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From President To Fugitive — In The Span Of A Week


From NPR News, this is ALL THINGS CONSIDERED. I'm Robert Siegel. Last week, Viktor Yanukovych was Ukraine's head of state. Today, he's a wanted fugitive. The acting interior minister issued a warrant for his arrest on charges of mass murder. Yanukovych's main backer, meanwhile, is stepping up its criticism of the upheaval that has swept through Ukraine.

Russia is warning of risks to ethnic Russians in eastern Ukraine and we'll hear more of the Russian perspective in a moment. But first, NPR's Peter Kenyan has been following the fast-moving development's today and has this report from Kiev.

PETER KENYON, BYLINE: With his own party abandoning him and authorities looking to arrest him, Yanukovych fled to the East where his pro-Russian views find more sympathy. That's according to interim Interior Minister Arsen Avakov, who took to Facebook to post what authorities believe are Yanukovych's movements since Friday to the eastern cities of Kharkiv and Donetsk and finally by car to Crimea, the semiautonomous peninsula with a large Russian population.

With their former president still at large, Kiev's Independence Square remains packed with demonstrators. But instead of defiant speeches and chants, the sounds reflect a population desperate to know what comes next. Amid a row of white tents an elderly couple bundled against the cold huddles next to an old transistor radio with a stub of an antenna, its batteries held in place by tape.

It's a live broadcast of the opposition-led parliament where speaker turned interim president, Alexander Turchynov, raced through votes sacking the old cabinet and installing opposition figures. In a matter of minutes, the intelligence chief, head of the central bank and other top officials were replaced. Sixty-three year old Alexi Karoniv(ph) grabs the antenna for better reception and says this is his fourth revolution so he should know better than to be optimistic. But this time, he thinks it might stick.

ALEXI KARONIV: (Through interpreter) This time, the uprising was the most radical and the backlash was the most violent I've seen. That's because the bandits in the government took all the power, all the money and pushed us to the brink. This time we won't let things go back to the way they were.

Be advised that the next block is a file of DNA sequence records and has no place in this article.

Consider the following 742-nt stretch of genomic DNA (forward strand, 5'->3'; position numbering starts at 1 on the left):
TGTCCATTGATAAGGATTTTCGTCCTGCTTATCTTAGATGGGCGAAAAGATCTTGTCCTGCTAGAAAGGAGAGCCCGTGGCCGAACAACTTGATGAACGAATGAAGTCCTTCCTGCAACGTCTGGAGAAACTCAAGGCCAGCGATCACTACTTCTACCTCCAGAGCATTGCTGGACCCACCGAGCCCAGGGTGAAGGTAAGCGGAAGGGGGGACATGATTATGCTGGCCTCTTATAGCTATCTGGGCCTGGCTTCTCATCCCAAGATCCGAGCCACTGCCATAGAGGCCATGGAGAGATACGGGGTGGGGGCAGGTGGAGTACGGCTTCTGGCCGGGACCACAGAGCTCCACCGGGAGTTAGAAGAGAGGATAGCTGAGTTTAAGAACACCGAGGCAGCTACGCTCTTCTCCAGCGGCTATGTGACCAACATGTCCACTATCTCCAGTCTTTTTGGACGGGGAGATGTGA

KENYON: But that view is far less popular in eastern Ukraine where there have been a few clashes and large pro-Russian rallies. Brian Mefford(ph), a political consultant here, says the Crimea is the area to watch, especially the port city of Sevastopol.

BRIAN MEFFORD: And, of course, Sevastopol is a flashpoint of all that as the Russian Black Sea fleet is stationed there as of now for another 25 years, although that could change with this new parliament. So Crimea is clearly something to watch. Kiev is going to have to find a way to lessen tensions in Crimea without invoking Russian intervention.

KENYON: Those in the east who take their cue from Russia heard the rhetoric escalate today as the Russian prime minister asked how anyone could see, quote, "an armed mutiny as legitimate." Mefford, a 15-year observer of Ukrainian politics says the two most urgent tasks now are agreeing on a prime minister and getting him or her to immediate talks with the West on securing the billions of dollars Ukraine needs to avoid defaulting on its debt obligations.

As for Yanukovych, Mefford notes that if he's apprehended, it won't be his first stint in jail and he's familiar with the ups and downs of being a pro-Russian politician in this deeply divided country.

MEFFORD: But the resilience of the Ukrainian people was a factor that I think the Kremlin was not counting on in their support for Yanukovych. And when it became clear on Friday night that the protestors were not backing down, I think Putin simply cut his losses and Yanukovych was literally a man without a country and without any support.


KENYON: Now, many Ukrainians are keeping an eye out to the east, some in anxiety, some in hope watching to see how Russian leader Vladimir Putin deals with the new reality of a clear pro-European majority in the Ukrainian capital. Peter Kenyon, NPR News, Kiev. Transcript provided by NPR, Copyright NPR.

Peter Kenyon is NPR's international correspondent based in Istanbul, Turkey.
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